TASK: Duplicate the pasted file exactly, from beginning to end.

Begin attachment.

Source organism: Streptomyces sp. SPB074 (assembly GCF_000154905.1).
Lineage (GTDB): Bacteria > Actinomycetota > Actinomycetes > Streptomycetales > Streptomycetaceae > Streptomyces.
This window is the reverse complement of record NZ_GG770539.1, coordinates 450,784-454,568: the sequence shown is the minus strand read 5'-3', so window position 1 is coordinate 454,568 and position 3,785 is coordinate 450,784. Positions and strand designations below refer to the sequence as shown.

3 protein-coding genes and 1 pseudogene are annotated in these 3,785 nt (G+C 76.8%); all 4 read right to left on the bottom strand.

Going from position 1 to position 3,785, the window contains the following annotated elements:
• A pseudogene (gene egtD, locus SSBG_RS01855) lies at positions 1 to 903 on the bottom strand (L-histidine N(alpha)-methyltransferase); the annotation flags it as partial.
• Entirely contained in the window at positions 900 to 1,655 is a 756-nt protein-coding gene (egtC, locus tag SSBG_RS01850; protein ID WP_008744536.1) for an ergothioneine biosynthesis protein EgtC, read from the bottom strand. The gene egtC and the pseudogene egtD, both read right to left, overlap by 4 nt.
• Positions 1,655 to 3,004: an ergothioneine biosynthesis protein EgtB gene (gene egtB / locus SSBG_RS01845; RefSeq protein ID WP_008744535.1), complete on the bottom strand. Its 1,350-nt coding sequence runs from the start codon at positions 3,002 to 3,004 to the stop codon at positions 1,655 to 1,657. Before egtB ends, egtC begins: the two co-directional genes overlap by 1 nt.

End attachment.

Source organism: Streptomyces sp. SPB074 (assembly GCF_000154905.1).
Lineage (GTDB): Bacteria > Actinomycetota > Actinomycetes > Streptomycetales > Streptomycetaceae > Streptomyces.
This window is the reverse complement of record NZ_GG770539.1, coordinates 450,784-454,568: the sequence shown is the minus strand read 5'-3', so window position 1 is coordinate 454,568 and position 3,785 is coordinate 450,784. Positions and strand designations below refer to the sequence as shown.

3 protein-coding genes and 1 pseudogene are annotated in these 3,785 nt (G+C 76.8%); all 4 read right to left on the bottom strand.

Going from position 1 to position 3,785, the window contains the following annotated elements:
• A pseudogene (gene egtD, locus SSBG_RS01855) lies at positions 1 to 903 on the bottom strand (L-histidine N(alpha)-methyltransferase); the annotation flags it as partial.
• Entirely contained in the window at positions 900 to 1,655 is a 756-nt protein-coding gene (egtC, locus tag SSBG_RS01850; protein ID WP_008744536.1) for an ergothioneine biosynthesis protein EgtC, read from the bottom strand. The gene egtC and the pseudogene egtD, both read right to left, overlap by 4 nt.
• Positions 1,655 to 3,004: an ergothioneine biosynthesis protein EgtB gene (gene egtB / locus SSBG_RS01845; RefSeq protein ID WP_008744535.1), complete on the bottom strand. Its 1,350-nt coding sequence runs from the start codon at positions 3,002 to 3,004 to the stop codon at positions 1,655 to 1,657. Before egtB ends, egtC begins: the two co-directional genes overlap by 1 nt.